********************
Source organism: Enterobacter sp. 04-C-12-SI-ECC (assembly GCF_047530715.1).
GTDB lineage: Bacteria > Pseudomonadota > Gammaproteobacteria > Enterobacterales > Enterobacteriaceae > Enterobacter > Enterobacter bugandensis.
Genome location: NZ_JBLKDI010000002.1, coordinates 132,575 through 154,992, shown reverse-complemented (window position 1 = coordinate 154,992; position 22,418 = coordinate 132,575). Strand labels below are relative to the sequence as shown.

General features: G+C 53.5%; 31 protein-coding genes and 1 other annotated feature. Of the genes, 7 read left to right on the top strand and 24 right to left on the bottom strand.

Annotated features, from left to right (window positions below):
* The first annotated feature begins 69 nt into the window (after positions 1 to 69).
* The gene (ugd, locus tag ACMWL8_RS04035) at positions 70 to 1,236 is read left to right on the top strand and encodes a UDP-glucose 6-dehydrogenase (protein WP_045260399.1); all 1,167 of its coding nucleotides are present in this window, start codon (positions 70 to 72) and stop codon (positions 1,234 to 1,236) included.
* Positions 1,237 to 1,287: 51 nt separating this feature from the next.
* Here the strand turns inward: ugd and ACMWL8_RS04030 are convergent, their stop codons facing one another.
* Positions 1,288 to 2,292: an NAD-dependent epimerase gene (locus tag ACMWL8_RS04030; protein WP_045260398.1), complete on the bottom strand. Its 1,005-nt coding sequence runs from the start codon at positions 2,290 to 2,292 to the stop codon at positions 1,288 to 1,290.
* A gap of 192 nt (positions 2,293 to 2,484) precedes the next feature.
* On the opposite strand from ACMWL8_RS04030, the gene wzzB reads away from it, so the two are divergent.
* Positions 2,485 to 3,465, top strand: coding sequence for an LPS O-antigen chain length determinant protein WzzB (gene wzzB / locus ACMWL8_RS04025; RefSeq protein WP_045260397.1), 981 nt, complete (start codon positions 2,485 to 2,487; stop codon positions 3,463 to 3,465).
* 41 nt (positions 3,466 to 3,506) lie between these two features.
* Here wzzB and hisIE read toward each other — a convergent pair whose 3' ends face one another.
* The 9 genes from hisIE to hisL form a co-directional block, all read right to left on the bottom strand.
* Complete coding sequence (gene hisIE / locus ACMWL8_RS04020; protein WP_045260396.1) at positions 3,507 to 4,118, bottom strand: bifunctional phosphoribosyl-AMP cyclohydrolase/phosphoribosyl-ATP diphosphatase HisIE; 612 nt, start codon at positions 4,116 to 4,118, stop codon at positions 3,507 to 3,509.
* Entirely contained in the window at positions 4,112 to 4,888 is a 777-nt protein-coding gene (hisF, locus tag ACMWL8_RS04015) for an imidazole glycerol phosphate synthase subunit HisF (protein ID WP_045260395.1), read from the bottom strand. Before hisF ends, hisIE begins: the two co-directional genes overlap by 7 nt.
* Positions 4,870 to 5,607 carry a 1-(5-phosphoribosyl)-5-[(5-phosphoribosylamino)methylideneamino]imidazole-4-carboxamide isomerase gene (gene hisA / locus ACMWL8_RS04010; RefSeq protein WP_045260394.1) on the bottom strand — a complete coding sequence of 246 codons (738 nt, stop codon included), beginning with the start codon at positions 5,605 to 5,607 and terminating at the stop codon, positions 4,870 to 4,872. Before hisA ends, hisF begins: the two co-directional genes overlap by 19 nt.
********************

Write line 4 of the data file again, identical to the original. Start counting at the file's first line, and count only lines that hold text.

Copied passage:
General features: G+C 53.5%; 31 protein-coding genes and 1 other annotated feature. Of the genes, 7 read left to right on the top strand and 24 right to left on the bottom strand.